Unfortunately, today’s interconnected world doesn’t always carry built-in opportunities to enjoy time alone — meaning that it’s necessary to create this space for ourselves. Here are some expert-backed tips to incorporate mindful solitude into your daily life.
Listen to your body
“Many of us have warning signals that tell us when we are overstimulated and have had too much social interaction. You may feel grumpy, or overly irritated by others, or you find you can’t concentrate or think straight. Pay attention to those signals because they are telling you that you need some time to yourself to rest, restore, and rejuvenate,” Thomas says.
These signals look different for everyone. Listen to what your mind and body are calling for, and soon you’ll be able to quickly pinpoint your own cues, which will lead you to either be with others or spend some more time alone.
Schedule solitude into your day
It’s easy to let tasks fall to the wayside when they seem optional. After all, we only have so much time in the day, and it makes sense to allocate that time to what we perceive as most important. However, self-care is a priority, and you can treat it like one by scheduling it as you would an important meeting or appointment.
“Schedule your alone time based on your own rhythms and responsibilities. For some of us, early morning is best, for others, late at night — but practice it every day,” Azmitia suggests.
Choosing a time of day that resonates most with you, or fits most easily into your schedule, will help you get the most out of your time and actually stick to the practice.
Fill your alone time with joy
Capitalize on the benefits of solitude by filling your time alone with activities that make you smile. Just a few minutes spent engaging in an action that brings you joy — for example, walking in nature, cooking a delicious meal, or reading a book — can improve your mood and reduce stress.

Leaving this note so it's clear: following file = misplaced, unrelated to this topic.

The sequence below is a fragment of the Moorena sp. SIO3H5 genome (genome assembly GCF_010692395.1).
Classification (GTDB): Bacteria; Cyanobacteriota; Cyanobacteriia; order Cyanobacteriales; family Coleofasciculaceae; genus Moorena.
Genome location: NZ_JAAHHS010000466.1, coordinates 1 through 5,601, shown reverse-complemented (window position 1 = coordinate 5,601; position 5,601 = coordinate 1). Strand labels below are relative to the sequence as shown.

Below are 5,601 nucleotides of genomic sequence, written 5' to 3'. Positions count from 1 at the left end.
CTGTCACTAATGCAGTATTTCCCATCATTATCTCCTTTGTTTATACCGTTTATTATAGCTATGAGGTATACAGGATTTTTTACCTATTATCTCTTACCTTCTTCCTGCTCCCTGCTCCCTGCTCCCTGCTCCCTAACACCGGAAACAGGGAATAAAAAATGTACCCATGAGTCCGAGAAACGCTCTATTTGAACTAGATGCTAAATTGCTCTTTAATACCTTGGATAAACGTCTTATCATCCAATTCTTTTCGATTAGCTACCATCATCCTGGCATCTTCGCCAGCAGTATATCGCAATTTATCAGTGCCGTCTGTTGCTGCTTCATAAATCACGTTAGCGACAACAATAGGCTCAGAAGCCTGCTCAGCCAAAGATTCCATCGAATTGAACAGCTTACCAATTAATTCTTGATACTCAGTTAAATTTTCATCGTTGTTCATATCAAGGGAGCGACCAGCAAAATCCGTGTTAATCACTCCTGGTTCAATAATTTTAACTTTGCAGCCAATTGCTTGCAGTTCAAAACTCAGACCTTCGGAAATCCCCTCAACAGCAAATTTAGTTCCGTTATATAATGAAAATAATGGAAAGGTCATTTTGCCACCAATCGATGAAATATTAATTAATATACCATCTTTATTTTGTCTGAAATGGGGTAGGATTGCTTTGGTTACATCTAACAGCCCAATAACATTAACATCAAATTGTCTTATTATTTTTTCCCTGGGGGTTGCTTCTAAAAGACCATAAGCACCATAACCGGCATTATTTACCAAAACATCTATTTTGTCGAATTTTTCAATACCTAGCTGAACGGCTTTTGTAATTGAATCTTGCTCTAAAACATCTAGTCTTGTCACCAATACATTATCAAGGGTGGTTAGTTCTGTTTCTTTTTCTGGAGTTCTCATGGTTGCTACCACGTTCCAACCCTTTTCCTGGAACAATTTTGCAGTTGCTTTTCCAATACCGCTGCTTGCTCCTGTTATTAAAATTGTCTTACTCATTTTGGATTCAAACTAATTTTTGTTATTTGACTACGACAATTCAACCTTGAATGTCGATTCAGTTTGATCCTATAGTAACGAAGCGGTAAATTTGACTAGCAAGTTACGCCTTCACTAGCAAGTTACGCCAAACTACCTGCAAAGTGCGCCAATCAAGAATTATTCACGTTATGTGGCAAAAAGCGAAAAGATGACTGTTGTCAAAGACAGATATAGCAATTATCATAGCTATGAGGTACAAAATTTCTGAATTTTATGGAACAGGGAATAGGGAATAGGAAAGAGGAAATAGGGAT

“Once you have your time to yourself, don’t squander it. Scrolling through social media or binge-watching Netflix shows may be all that you feel you have the energy for, but the benefits of solitude really seem to come from reconnecting with you,” Thomas says. “Spending your solitude in these types of activities is what makes alone time truly beneficial.”
Bonus: You’ll reap the positive effects in the form of increased productivity and creativity once you go back to work!
Stand by your decision — even if others “don’t get it”
It can be tough to say no to friends or loved ones, especially if the reason for declining plans is to spend time alone. However, if you feel that your body and mind is craving solitude, it’s important to listen.
“Getting your ‘me’ time may require you to negotiate with significant others in your life — say, your spouse or your children — to take an evening to yourself, or to skip a social obligation. When you come back from your solitary time feeling happy and rejuvenated, you might be surprised how willing they are to give you some time off the next time you need it!” Thomas tells Thrive.
“Don’t feel like you have to explain to others why you need solitude — it’s your own choice, and they probably need the time alone also,” she says.